Svenningsen has made it a significant part of her business to serve the community, which has informed her preparations for the store and will continue to guide her adaptations as the business grows.
The survey gathers information on favorite brands, particular products customers would like to see in the store, as well as workshops they might like to attend, to give Svenningsen a better idea of what customers want from a shop like hers. This sense of inclusivity extends to the types of products she is offering, ranging from student-grade materials to professional supplies, accessible to any type of artist.
“Anyone can make art and it can be fulfilling in so many different ways, so I just hope that my store can be a catalyst for that,” she said.
While preparations for the opening of Sparrow Arts have taken over many hours of Svennigsen’s life in the past few months, art continues to be an integral part of her days. A member of the Brandon Artists’ Guild, she currently exhibits some of her artwork in their gallery. And a shop such as Sparrow Arts demands an experienced artist managing it.
“I’m not an expert in every aspect of art, but I am a knowledgeable person in terms of being able to help people with products they want to find or if they have any questions,” she said. She hopes to establish herself as a point-person for the local community, including everyone from aspiring students to artists with several degrees.
With the passing of its grand opening and the shop now up and running, Svenningson can focus on future plans regarding community events and adjusting to local feedback. In addition to hosting more gallery events featuring local artists, she hopes to organize and extend public events to a broad range of Middlebury residents, possibly even including Middlebury College’s own art club.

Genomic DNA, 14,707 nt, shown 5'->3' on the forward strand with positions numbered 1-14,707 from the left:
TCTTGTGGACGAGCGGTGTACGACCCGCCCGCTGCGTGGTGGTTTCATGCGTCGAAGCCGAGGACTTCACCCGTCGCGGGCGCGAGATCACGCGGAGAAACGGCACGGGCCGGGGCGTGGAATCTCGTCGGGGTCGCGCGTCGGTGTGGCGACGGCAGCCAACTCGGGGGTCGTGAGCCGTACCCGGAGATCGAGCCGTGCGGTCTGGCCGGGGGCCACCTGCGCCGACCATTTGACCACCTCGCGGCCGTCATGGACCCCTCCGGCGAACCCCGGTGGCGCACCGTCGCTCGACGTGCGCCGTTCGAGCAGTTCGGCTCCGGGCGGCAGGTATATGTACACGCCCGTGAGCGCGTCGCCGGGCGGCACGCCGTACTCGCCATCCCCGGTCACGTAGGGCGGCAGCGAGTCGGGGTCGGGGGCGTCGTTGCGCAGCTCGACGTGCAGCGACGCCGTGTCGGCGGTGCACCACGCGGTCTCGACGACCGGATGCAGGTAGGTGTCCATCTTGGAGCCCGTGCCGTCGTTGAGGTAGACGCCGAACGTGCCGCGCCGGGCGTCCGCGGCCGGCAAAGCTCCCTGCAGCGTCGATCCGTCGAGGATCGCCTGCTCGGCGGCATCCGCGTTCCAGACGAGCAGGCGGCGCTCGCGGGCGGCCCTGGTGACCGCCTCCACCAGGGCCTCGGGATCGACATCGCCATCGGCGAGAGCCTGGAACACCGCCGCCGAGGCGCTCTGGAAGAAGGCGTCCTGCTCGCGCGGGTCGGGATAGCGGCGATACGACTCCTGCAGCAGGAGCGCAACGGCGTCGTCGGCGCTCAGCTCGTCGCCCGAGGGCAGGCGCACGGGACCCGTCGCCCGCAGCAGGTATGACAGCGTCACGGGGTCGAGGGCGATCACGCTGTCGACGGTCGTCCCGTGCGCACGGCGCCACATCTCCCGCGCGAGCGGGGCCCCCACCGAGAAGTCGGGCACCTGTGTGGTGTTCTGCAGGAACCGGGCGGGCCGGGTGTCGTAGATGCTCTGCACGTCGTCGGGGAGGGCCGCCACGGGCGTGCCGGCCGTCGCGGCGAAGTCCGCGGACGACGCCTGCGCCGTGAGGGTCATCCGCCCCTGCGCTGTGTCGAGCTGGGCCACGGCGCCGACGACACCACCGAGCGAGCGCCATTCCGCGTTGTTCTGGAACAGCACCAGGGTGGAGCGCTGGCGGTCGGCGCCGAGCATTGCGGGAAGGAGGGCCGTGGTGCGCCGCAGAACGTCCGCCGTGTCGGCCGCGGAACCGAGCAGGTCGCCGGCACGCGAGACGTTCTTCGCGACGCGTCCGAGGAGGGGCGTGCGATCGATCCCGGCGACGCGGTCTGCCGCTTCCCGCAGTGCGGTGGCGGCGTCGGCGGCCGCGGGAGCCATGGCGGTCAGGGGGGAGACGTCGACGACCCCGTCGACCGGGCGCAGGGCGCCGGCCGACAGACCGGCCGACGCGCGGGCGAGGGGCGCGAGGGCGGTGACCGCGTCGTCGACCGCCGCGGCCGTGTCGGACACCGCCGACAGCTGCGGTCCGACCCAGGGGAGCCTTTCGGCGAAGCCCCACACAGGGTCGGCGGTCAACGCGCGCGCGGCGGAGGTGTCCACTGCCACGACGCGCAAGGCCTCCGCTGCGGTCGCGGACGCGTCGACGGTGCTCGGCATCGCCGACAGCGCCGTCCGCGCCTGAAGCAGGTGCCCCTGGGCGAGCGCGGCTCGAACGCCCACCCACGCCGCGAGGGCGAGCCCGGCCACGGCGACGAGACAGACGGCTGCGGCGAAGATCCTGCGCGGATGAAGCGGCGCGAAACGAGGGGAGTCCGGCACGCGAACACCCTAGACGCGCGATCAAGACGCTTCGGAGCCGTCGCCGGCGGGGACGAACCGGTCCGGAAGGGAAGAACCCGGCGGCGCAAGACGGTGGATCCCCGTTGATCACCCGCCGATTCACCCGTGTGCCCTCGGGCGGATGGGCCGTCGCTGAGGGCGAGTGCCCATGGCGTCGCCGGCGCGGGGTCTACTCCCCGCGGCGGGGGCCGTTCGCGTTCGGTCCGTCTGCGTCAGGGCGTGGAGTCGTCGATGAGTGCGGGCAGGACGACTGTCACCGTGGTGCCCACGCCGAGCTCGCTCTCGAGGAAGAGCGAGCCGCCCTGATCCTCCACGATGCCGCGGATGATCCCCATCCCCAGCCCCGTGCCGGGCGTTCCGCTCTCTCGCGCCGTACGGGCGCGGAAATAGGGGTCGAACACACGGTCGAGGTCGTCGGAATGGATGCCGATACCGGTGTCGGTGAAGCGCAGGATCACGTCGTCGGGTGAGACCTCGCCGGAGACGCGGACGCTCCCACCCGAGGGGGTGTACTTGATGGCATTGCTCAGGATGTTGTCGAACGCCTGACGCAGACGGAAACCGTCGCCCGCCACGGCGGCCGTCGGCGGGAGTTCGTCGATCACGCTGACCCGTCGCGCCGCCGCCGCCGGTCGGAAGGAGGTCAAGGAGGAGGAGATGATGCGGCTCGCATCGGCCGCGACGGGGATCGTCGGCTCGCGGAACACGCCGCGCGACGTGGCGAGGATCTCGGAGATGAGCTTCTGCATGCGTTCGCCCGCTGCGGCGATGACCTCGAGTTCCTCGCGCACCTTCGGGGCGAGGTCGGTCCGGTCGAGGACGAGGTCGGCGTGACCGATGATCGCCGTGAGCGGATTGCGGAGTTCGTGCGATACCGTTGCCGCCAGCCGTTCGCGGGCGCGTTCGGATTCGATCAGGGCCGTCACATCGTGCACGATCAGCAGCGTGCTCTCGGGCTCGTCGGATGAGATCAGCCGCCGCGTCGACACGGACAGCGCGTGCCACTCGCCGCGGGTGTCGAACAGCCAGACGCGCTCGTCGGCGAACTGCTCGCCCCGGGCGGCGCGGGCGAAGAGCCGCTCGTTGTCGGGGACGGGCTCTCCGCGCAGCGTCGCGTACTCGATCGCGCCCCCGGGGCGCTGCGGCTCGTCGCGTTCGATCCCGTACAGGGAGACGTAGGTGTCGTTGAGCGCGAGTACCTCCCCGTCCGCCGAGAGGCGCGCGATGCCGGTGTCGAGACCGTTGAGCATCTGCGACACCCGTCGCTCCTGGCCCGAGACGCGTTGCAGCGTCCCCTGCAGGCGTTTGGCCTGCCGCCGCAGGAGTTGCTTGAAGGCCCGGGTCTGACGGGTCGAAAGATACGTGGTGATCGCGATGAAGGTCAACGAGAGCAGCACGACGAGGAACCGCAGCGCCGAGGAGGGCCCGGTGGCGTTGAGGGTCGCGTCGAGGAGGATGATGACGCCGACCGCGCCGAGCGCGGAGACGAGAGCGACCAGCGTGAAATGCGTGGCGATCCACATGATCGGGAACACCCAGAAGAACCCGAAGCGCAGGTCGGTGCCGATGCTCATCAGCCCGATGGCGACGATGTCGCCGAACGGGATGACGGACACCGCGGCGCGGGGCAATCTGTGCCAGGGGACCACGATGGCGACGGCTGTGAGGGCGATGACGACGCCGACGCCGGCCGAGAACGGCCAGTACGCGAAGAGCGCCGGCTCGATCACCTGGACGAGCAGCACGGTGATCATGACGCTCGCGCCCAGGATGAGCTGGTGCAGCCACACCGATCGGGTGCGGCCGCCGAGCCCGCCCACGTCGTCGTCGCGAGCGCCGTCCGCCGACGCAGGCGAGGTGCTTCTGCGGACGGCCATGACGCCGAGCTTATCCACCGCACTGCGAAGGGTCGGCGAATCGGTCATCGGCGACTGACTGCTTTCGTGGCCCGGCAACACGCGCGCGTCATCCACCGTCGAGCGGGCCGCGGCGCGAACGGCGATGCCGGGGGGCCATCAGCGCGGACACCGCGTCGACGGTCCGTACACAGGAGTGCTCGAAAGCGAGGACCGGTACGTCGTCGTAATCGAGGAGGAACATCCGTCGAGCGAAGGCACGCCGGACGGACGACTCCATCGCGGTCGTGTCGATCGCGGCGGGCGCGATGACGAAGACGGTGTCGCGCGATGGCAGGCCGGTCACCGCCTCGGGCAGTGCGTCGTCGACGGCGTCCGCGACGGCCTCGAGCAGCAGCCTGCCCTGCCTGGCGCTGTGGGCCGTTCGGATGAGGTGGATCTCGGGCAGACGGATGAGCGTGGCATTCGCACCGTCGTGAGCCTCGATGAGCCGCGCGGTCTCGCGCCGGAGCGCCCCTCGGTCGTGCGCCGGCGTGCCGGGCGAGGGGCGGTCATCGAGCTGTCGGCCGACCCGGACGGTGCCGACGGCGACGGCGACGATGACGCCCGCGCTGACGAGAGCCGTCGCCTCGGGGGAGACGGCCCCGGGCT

“If they wanted to host one of their events here I would totally be into that,” she said. “I’m really here to foster community.”
Sparrow Arts will be open Wednesday through Sunday weekly — Wednesday through Saturday 10 a.m. to 5 p.m. and Sunday from 11 a.m. to 4 p.m. — and will continue to expand their calendar for their rotating gallery with different types of exhibitions as well as community events. As the shop evolves, Svenningsen’s initial seed planted at the height of Covid-19 will continue to expand, though her motivations stay the same.
“I think Covid-19 obviously has been a very difficult time, but it has given way for people to just explore what really matters to them in life,” she said.
Emily Hogan ’24 is a layout editor.
She is undeclared but is considering majoring in Environmental Studies with a minor in math. She is very passionate about sustainability and enjoys learning how to be more environmentally conscious.
Hogan is from Denver, Colorado, and enjoys being outdoors skiing, hiking, and running. In addition to involvement in the Campus, she is a canoe guide for the Middlebury Mountain Club and enjoys running with MiddRuns. She also loves reading and listening to music.